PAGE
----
Skip to content


    Exciting News for WebMD Members!

    We've been busy behind the scenes building new message boards for you. You'll have new and easier ways to find messages, connect with others, and share your stories.

    And, this will all be available on your smartphone or other mobile device!

    What Do You Need to Do?

    The message board you're used to will be closing in the coming weeks. While many of your boards will be making the move to our new home, your posts will not. Want to keep a discussion going? Save posts you want to continue (this includes your member profile story), so that you can re-post them in the new message boards.

    Keep an eye here and on your email inbox, we'll be back in touch soon to give you all the information you need!

    Yours in health,
    WebMD Message Boards Management

    possible exposure
    An_254016 posted:
    I gave oral sex to a friend of mine. We did use a condom while I gave him oral sex but when I was done I noticed in the condom there was some fluid that looked frothy. I thought that there might have been a hole in the condom and some of my saliva got in there. Now I am freaking out because if saliva got in then, there is a possiblity that his fluids got into my mouth and I may have been infected with something. Is this possible? He did give me oral sex as well, but we did not use a barrier when he performed on me on an earlier encounter. What are my chances of catching HIV? He told me that he tested negative earlier this year but he did have an encounter about two months ago and that he was going to get tested this month. I think I may have some symptoms of exposure. I have been having fevers, and an on and off again sore throat, and slight headache and just this morning I noticed a small white spot on my lower gumbs in my mouth. I am freaking out!

    The thing that got me is that I have not heard from this guy since our last encounter two and a half weeks ago. I have known him for at least four months.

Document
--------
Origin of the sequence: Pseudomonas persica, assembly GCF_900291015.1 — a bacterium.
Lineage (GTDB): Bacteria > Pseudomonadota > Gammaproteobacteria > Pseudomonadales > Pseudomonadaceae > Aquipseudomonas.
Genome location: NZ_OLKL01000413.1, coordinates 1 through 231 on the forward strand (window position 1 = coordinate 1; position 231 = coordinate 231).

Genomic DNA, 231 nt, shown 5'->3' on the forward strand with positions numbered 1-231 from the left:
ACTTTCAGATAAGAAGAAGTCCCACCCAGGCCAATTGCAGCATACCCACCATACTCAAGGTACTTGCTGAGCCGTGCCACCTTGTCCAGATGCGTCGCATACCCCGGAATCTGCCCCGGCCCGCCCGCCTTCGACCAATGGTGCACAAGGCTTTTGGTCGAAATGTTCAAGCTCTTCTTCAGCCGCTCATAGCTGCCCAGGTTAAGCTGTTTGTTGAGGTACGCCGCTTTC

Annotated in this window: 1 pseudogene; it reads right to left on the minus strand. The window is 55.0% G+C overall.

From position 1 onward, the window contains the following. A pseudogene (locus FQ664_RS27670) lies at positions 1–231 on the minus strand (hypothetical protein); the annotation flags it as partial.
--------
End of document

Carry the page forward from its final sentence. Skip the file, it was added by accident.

georgiagail responded:
    Oral sex (both giving and receiving) carries an extremely low risk of HIV transmission. And I do mean extremely low.

    The statistics we use for UNPROTECTED oral sex are .5 to 1 per 10,000 exposures with a source KNOWN to carry the virus.

    Your risk would be less since you cannot confirm your partners status. Like zero since a condom was used.

    I'd imagine that "frothy fluid" you saw in the condom after you gave him oral sex was not your saliva but rather his pre-ejaculate or semen.

    If you remain concerned over this incredibly small risk, get tested at the 3 month mark.

    An_254016 replied to georgiagail's response:
    I am sorry, its just that I have been celibate for ten years and I think I just went kind of "crazy' With this guy and now he wont call and he has since changed his number. I took a hiv test three weeks after our encounter and it came back negative. I am planning to go back at the three month mark of my second encounter. Thank you for answering my questions. I really appreciate the time you took to answer my questions and for this web MD community.

    I have yet another question, what about other STDs? Can other STD be transmitted from oral sex? I am going to my gyno tomorrow because I have been having an itching and burning sensation in my vagina. After my first encounter with this guy I went to my gynocologist and i came up positve for bacteria in my vagina. I took medicine for that but now I am still havign a burnign and itchign and frequent urination, a slgiht fever, a slight sore throat and slight headache and it seems, (and this seems crazy to me and it might sound crazy), that skin is comming off of my vagina as I wipe. I really think that this guy gave me something and he is hiding from me because he is guilty.

    I did test for all other stds and they cam back negative (three weeks after my encounter with this guy).
    georgiagail replied to An_254016's response:
    Perhaps your vaginal itching and burning are symptoms of a yeast infection.

    This is not due to any STD but rather the fact that both bacteria and yeast normally reside in the vagina in relatively small amounts. The presence of one tends to keep the others growth in check. When you took medicine (i.e., an antibiotic) it reduced the number of bacteria which allowed the yeast to increase...with the end result being a yeast infection.

    An_254016 replied to georgiagail's response:
    Thank you so much Gail for taking the time to answer my questions especially when you have heard and answered it time and time again. I really appreciate you, this community thread and WEB MD. I am going to go to the doctor a little less confused and with a little less fear.

    Once again Thank you. I have learned my lesson.

    Helpful Tips

    What steps to take if you test positive?Expert
    Hello community, Dan, Gail and myself often answer questions around the potential risk of different exposures for those of you who are ... More
    Was this Helpful?
    27 of 40 found this helpful

    Related Drug Reviews

    • Drug Name User Reviews

    Report Problems With Your Medications to the FDA

    FDAYou are encouraged to report negative side effects of prescription drugs to the FDA. Visit the FDA MedWatch website or call 1-800-FDA-1088.